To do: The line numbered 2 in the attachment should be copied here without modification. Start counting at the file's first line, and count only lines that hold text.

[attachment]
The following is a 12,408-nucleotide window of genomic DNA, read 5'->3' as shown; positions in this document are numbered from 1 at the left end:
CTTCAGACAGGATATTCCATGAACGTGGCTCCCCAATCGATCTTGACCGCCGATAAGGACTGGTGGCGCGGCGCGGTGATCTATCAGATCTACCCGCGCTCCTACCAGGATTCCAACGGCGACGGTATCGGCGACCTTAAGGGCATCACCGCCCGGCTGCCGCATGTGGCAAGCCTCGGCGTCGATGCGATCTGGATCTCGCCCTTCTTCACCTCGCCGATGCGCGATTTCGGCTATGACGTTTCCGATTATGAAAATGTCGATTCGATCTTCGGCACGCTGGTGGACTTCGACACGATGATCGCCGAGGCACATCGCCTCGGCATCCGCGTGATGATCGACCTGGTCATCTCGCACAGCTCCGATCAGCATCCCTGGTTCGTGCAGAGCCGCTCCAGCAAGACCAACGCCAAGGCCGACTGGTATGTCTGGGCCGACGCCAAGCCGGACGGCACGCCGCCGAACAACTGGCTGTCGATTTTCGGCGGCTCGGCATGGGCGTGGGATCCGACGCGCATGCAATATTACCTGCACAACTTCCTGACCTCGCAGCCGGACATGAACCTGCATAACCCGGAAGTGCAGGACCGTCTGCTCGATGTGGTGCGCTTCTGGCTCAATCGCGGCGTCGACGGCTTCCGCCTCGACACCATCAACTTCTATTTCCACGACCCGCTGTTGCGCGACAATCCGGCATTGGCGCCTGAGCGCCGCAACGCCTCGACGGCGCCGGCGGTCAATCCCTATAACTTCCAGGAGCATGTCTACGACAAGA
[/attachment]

CTTCAGACAGGATATTCCATGAACGTGGCTCCCCAATCGATCTTGACCGCCGATAAGGACTGGTGGCGCGGCGCGGTGATCTATCAGATCTACCCGCGCTCCTACCAGGATTCCAACGGCGACGGTATCGGCGACCTTAAGGGCATCACCGCCCGGCTGCCGCATGTGGCAAGCCTCGGCGTCGATGCGATCTGGATCTCGCCCTTCTTCACCTCGCCGATGCGCGATTTCGGCTATGACGTTTCCGATTATGAAAATGTCGATTCGATCTTCGGCACGCTGGTGGACTTCGACACGATGATCGCCGAGGCACATCGCCTCGGCATCCGCGTGATGATCGACCTGGTCATCTCGCACAGCTCCGATCAGCATCCCTGGTTCGTGCAGAGCCGCTCCAGCAAGACCAACGCCAAGGCCGACTGGTATGTCTGGGCCGACGCCAAGCCGGACGGCACGCCGCCGAACAACTGGCTGTCGATTTTCGGCGGCTCGGCATGGGCGTGGGATCCGACGCGCATGCAATATTACCTGCACAACTTCCTGACCTCGCAGCCGGACATGAACCTGCATAACCCGGAAGTGCAGGACCGTCTGCTCGATGTGGTGCGCTTCTGGCTCAATCGCGGCGTCGACGGCTTCCGCCTCGACACCATCAACTTCTATTTCCACGACCCGCTGTTGCGCGACAATCCGGCATTGGCGCCTGAGCGCCGCAACGCCTCGACGGCGCCGGCGGTCAATCCCTATAACTTCCAGGAGCATGTCTACGACAAGA